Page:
We also did a couple of "teardrops," meaning that we flew away from the airport about a mile, turned around, and came back in for a landing. It's a lot simpler and quicker than the rectangular patterns that airplanes fly to practice takeoffs and landings. Takeoffs were easy: just raise the collective and push the cyclic forward a bit, and you're on your way. Once you get moving, you don't have to worry about the pedals, because the tail acts like a weathervane, keeping you pointed in the right direction.

Making a low 180-degree turn in the helicopter was unnerving at first. In an airplane, going low and slow is dangerous, and making a sharp turn in that condition can be suicidal. But the helicopter is always going low and slow, and one need not worry about stalling or spinning. The instructor kept telling me to increase my bank, and I did, but there was a voice in the back of my head screaming at me the whole time.

Flying a couple hundred feet in the air at a slow speed was pretty cool. In the airplanes, we're always at least a thousand feet up when we aren't taking off or landing. At the lower helicopter altitudes and lower speeds, you can see people and other details that aren't visible at traffic-pattern altitude.

A Cessna on final approach passed a few hundred feet over us while I had the controls. The instructor pointed his index fingers at it and made machine-gun noises. That's exactly the same thing my airplane instructor always did! I guess that's something they teach in flight-instructor school.

A helicopter landing is a lot different from an airplane landing. You just slow down and descend until you are a hundred feet up and just downwind of the helipad, then you slowly descend. It's a lot easier to make a soft landing. Parking is a lot easier too: you just hover over to where you want to be, then touch down. No towing needed.

So, it was great. Will I take lessons and get a helicopter license? I don't know. Right now, I think the time and money would be better spent pursuing an airplane instrument rating. Also, I should lose about 30 pounds so that I can take lessons in the $200-per-hour R22 instead of the $400-per-hour R44. So I don't think I'll be taking helicopter lessons in the near future, but may do so later with those other things out of the way.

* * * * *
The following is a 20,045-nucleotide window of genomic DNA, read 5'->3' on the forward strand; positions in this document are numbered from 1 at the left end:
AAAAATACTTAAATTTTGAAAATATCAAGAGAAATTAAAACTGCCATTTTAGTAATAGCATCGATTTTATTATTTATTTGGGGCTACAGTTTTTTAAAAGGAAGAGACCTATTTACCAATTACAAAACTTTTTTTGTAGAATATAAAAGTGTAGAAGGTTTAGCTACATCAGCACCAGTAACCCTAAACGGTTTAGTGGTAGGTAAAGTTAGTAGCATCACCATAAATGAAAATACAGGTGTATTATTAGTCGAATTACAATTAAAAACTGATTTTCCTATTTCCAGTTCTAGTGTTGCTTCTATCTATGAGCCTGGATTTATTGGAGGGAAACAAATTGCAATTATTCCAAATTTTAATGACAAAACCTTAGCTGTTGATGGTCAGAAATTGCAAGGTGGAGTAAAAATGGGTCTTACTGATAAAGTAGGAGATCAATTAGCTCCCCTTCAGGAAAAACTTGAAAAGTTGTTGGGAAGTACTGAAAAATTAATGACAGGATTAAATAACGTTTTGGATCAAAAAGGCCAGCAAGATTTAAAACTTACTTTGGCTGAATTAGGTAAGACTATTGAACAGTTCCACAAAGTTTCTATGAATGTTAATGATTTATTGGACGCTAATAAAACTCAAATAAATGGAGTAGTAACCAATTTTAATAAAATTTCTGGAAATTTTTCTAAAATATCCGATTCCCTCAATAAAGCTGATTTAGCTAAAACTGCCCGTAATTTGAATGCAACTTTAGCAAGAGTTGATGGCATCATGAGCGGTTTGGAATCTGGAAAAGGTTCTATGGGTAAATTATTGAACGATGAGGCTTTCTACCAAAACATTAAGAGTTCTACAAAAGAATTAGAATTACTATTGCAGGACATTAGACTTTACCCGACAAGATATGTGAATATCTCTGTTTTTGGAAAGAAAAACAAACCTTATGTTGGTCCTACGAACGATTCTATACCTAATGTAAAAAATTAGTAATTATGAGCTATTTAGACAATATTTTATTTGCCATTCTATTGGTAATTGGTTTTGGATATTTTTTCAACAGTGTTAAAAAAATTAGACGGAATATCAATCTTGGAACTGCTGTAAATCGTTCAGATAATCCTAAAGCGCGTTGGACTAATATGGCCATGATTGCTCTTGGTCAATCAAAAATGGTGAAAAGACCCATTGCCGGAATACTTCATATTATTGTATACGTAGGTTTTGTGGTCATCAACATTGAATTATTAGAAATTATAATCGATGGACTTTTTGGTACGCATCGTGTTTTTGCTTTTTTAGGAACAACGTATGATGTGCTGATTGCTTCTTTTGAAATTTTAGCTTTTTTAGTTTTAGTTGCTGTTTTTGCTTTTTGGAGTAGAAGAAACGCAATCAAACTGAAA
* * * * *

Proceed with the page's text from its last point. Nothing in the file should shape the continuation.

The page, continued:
But there's a part of me that really, really wants to learn how to hover. Right now.

Today, I took a lesson in a helicopter.
A fling wing? 20,000 parts flying in close formation?

I've never been really good with the rudder pedals in an airplane
You were ok! Trust me, there are far worse non-rudder users out there.

And when you press on a pedal, your altitude changes, so you have to move the collective to compensate for that, which...

Sounds like steep turns...

In an airplane, going low and slow is dangerous, and making a sharp turn in that condition can be suicidal.

At least I taught you one important lesson, or at least you remembered one! :P

The instructor pointed his index fingers at it and made machine-gun noises.

I like him already!!!

Glad to hear you're having fun! I've gotten checked out at RYY in a Duchess (two-fans!) and i'm doing some trips around the southeast. Oh your airspace minimums and regs, you know you need to.
It's good to hear from you. It's good to know that you're getting some multi time.

During that low, slow, steep turn in the helicopter, it was your voice I was hearing (actually, screaming). It was very strange having an instructor telling me I needed *more* bank.

Hope you're having fun. Thanks again for teaching me to fly.
Kris: I took a helicopter lesson a few years ago in a R22 and what an awesome experience. I am working on my Commercial and CFI in the airplane right now but hope to go back and get that helicopter rating sometime down the road. Good luck with the lessons and keep us posted on your progress!
Same as My first time Buddy!